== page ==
Playing with Oulipian Literary Techniques

by John Allen Paulos

The Ouvroir de Littérature  Potentielle (Workshop of Potential Literature), Oulipo for short, is the name of a group of primarily French writers, mathematicians, and academics that explores the use of mathematical and quasi-mathematical techniques in literature. Don’t let this description scare you. The results are often amusing, strange, and thought-provoking.

The group, which was founded by Raymond Queneau and François Le Lionnais in Paris in 1960 and is still somewhat active, searches for novel literary structures that arise from the imposition of mathematical constraints and methods of systematically transforming texts. Theophile Gautier has written that the rigidity of the constraints ensures the durability of the work, whether in poetry, art, or sculpture. More graphically, Queneau described the group’s activity as “rats who construct the labyrinth from which they plan to escape.”

Simple combinatorics plays a role in many of Oulipo’s efforts. Queneau’s 100 Trillion Sonnets is a prime example of its approach to literature. The work consists of just ten sonnets, one on each page of a ten-page booklet. (Note that the 14-line sonnet is itself a product of an artificial restriction.) The pages of the booklet are cut so that each of the 14 lines of the ten sonnets can be turned separately. Thus, we can combine any of the ten first lines with any of the ten second lines, which results in 102 or 100 different pairs of opening lines. Any of these 102 possibilities may in turn be combined with any of the ten third lines to yield 103 or 1,000 possible sets of three lines. Iterating this procedure and utilizing the multiplication principle, we conclude that there are 1014 possible sonnets. Queneau claimed that they all made sense, although it’s safe to say that the claim will never be verified, since there are probably more texts in these 1014 different sonnets than in all the rest of the world’s literature. (His claim could, of course, be easily refuted.)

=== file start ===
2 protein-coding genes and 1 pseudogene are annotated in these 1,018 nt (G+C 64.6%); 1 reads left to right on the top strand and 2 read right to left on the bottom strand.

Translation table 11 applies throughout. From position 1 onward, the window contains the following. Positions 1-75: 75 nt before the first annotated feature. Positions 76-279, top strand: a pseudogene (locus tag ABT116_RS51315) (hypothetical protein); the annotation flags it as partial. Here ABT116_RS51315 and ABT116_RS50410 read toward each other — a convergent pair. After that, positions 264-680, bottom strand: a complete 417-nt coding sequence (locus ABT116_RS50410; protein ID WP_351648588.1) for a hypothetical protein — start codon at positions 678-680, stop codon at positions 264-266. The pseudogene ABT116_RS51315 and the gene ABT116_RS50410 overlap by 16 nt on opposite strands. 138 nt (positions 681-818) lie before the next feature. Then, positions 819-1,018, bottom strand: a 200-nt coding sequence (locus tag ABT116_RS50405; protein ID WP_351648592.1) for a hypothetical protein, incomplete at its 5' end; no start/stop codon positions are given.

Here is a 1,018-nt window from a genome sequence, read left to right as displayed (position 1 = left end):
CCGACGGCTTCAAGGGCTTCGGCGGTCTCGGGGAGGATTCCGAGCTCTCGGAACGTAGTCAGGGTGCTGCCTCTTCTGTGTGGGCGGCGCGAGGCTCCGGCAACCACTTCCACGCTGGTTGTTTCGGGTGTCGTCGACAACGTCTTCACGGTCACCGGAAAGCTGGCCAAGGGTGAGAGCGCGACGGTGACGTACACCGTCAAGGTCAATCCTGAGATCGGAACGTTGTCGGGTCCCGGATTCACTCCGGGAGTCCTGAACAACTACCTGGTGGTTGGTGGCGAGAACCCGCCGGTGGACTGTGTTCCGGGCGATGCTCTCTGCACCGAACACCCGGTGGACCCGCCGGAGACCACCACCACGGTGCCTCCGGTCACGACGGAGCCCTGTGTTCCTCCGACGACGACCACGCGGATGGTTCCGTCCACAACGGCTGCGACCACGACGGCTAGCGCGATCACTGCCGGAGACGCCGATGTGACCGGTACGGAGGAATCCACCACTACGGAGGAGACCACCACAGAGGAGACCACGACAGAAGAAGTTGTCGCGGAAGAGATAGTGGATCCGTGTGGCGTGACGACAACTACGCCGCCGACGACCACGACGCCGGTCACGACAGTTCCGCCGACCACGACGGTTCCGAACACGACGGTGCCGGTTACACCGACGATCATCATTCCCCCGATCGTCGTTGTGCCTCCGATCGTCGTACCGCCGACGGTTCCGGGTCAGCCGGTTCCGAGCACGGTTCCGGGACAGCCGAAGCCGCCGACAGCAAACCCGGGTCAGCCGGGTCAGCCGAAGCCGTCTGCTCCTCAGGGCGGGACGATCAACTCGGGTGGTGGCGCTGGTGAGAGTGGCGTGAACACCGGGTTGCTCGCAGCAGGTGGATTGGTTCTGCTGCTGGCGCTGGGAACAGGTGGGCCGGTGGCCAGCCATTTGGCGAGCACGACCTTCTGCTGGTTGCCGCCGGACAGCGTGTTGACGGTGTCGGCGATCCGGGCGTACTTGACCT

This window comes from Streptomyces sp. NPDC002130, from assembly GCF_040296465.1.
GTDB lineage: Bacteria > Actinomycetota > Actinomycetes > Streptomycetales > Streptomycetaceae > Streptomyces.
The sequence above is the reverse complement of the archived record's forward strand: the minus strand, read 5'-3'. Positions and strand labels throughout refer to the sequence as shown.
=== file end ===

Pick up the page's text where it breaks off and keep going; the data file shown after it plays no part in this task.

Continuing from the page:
Incidentally, years ago I was inspired by 100 Trillion Sonnets to patent a variant of a Rubik cube that I called About Face. Each of the cube’s six sides pictured a face that remained a face when any of the sides were subjected to a certain class of rotations. The result was a gazillion possible mugshots. Alas, it never went anywhere.

Another early example of Oulipo’s work is Jean Lescure’s (N + 7) algorithm for transforming a text. Take an excerpt from your favorite newspaper, novel, or, my choice, a holy book and replace each noun in it with the seventh noun following it in some standard dictionary. If the original is well-written, the altered text often retains its rhythm and occasionally even something of its sense. “In the behavior goddaughter created the heavyweight and the earthquake. And the earthquake was without format, and void; and dark horse was upon the facia …” Of course, we may modify the algorithm by replacing every other noun (2N + 7), or by taking the tenth noun (N + 10) after the word in the dictionary, or by modifying the algorithm to apply to whole syllables, and so on.

Yet another quintessentially Oulipian work, Georges Perec’s 300-page novel La Disparition, doesn’t contain a single letter “e” except, of course, for the four unfortunate instances in his name. Think of this: no “the,” “are,” “were,” “he,” “she,” “they,” nor even an “even.” It is a “tour d forc.” In an essay on such lipograms, works that omit (lipo) letters, Perec also reiterates the group’s standard defense that constraint and artifice are the engines that have driven many mainstream authors (among them François Rabelais, Laurence Sterne, Lewis Carroll, James Joyce, Jorge Luis Borges, and Oulipo member Italo Calvino) to plumb all of a language’s possibilities.

The reader may deem the Oulipian approach as masturbatory, a perspective strengthened by Harry Mathews’ Singular Pleasures. In a wide variety of styles, the work describes 61 different scenes in which 61 people of different ages, nationalities, and walks of life masturbate. I don’t know the significance. If any, of the number 61.